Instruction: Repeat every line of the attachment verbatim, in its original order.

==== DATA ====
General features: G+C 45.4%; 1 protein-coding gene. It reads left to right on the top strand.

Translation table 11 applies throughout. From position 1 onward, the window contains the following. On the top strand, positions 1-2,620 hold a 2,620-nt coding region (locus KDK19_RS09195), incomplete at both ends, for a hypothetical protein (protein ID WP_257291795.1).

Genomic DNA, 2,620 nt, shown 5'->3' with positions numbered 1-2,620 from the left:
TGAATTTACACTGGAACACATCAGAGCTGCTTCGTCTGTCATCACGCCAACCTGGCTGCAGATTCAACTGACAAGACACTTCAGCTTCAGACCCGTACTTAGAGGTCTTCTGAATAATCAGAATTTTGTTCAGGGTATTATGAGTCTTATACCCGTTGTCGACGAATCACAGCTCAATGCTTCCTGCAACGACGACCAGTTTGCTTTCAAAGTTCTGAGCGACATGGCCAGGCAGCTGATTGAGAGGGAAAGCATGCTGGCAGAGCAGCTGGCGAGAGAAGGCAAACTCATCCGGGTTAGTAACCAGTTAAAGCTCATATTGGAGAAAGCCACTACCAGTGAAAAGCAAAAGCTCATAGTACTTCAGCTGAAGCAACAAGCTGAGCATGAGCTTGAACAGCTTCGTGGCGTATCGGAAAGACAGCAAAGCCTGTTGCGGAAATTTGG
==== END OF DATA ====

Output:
General features: G+C 45.4%; 1 protein-coding gene. It reads left to right on the top strand.

Translation table 11 applies throughout. From position 1 onward, the window contains the following. On the top strand, positions 1-2,620 hold a 2,620-nt coding region (locus KDK19_RS09195), incomplete at both ends, for a hypothetical protein (protein ID WP_257291795.1).

Genomic DNA, 2,620 nt, shown 5'->3' with positions numbered 1-2,620 from the left:
TGAATTTACACTGGAACACATCAGAGCTGCTTCGTCTGTCATCACGCCAACCTGGCTGCAGATTCAACTGACAAGACACTTCAGCTTCAGACCCGTACTTAGAGGTCTTCTGAATAATCAGAATTTTGTTCAGGGTATTATGAGTCTTATACCCGTTGTCGACGAATCACAGCTCAATGCTTCCTGCAACGACGACCAGTTTGCTTTCAAAGTTCTGAGCGACATGGCCAGGCAGCTGATTGAGAGGGAAAGCATGCTGGCAGAGCAGCTGGCGAGAGAAGGCAAACTCATCCGGGTTAGTAACCAGTTAAAGCTCATATTGGAGAAAGCCACTACCAGTGAAAAGCAAAAGCTCATAGTACTTCAGCTGAAGCAACAAGCTGAGCATGAGCTTGAACAGCTTCGTGGCGTATCGGAAAGACAGCAAAGCCTGTTGCGGAAATTTGG